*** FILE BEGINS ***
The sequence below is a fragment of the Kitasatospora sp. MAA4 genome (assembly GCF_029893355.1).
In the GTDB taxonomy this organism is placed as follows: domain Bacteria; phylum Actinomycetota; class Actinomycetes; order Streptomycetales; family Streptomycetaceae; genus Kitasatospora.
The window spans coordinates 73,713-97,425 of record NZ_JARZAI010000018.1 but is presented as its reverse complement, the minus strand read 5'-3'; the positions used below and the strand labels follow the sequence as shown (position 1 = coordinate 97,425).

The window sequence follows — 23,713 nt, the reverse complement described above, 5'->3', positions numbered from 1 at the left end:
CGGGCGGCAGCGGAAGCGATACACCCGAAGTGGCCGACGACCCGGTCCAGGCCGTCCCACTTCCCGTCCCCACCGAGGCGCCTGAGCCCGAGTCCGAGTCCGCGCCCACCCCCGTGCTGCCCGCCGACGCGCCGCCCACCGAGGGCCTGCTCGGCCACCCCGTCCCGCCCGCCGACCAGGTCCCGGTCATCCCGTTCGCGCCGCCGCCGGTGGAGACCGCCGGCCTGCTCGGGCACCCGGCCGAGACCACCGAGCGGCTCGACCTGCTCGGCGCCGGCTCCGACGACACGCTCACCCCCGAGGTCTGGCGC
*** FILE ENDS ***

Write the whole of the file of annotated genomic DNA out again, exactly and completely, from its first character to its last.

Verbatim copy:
The sequence below is a fragment of the Kitasatospora sp. MAA4 genome (assembly GCF_029893355.1).
In the GTDB taxonomy this organism is placed as follows: domain Bacteria; phylum Actinomycetota; class Actinomycetes; order Streptomycetales; family Streptomycetaceae; genus Kitasatospora.
The window spans coordinates 73,713-97,425 of record NZ_JARZAI010000018.1 but is presented as its reverse complement, the minus strand read 5'-3'; the positions used below and the strand labels follow the sequence as shown (position 1 = coordinate 97,425).

The window sequence follows — 23,713 nt, the reverse complement described above, 5'->3', positions numbered from 1 at the left end:
CGGGCGGCAGCGGAAGCGATACACCCGAAGTGGCCGACGACCCGGTCCAGGCCGTCCCACTTCCCGTCCCCACCGAGGCGCCTGAGCCCGAGTCCGAGTCCGCGCCCACCCCCGTGCTGCCCGCCGACGCGCCGCCCACCGAGGGCCTGCTCGGCCACCCCGTCCCGCCCGCCGACCAGGTCCCGGTCATCCCGTTCGCGCCGCCGCCGGTGGAGACCGCCGGCCTGCTCGGGCACCCGGCCGAGACCACCGAGCGGCTCGACCTGCTCGGCGCCGGCTCCGACGACACGCTCACCCCCGAGGTCTGGCGC